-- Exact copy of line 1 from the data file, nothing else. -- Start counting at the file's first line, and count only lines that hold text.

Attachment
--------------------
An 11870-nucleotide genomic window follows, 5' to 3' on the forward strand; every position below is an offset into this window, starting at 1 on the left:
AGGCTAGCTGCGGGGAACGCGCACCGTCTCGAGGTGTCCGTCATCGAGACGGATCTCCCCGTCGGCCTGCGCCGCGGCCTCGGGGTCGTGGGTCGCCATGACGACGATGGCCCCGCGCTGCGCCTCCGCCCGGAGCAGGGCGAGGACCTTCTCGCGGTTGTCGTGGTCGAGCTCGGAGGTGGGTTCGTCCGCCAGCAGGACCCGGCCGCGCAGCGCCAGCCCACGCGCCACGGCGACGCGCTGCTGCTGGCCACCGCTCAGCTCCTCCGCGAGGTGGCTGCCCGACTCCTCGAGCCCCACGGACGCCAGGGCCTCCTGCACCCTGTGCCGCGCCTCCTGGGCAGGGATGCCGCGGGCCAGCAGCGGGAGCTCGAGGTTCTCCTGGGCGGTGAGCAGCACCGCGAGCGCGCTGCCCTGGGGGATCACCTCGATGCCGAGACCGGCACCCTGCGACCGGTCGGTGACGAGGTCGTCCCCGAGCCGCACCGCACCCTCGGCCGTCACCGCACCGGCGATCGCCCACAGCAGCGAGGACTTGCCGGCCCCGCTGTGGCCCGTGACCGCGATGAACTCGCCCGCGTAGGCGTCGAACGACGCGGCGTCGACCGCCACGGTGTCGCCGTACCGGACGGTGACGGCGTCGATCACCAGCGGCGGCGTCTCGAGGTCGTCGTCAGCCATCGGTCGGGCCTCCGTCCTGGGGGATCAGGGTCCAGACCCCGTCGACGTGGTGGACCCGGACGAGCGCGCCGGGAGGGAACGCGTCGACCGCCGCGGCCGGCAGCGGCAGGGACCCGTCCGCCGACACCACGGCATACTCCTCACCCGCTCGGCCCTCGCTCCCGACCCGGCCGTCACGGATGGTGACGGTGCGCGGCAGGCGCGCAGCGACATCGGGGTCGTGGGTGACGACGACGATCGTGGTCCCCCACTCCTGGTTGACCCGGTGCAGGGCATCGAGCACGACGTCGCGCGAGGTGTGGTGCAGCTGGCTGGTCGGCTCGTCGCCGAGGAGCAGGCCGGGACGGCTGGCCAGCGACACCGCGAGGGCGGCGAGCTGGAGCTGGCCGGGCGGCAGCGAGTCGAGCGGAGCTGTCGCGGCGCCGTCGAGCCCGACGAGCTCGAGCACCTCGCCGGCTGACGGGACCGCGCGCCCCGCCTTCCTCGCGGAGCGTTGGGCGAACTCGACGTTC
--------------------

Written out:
An 11870-nucleotide genomic window follows, 5' to 3' on the forward strand; every position below is an offset into this window, starting at 1 on the left: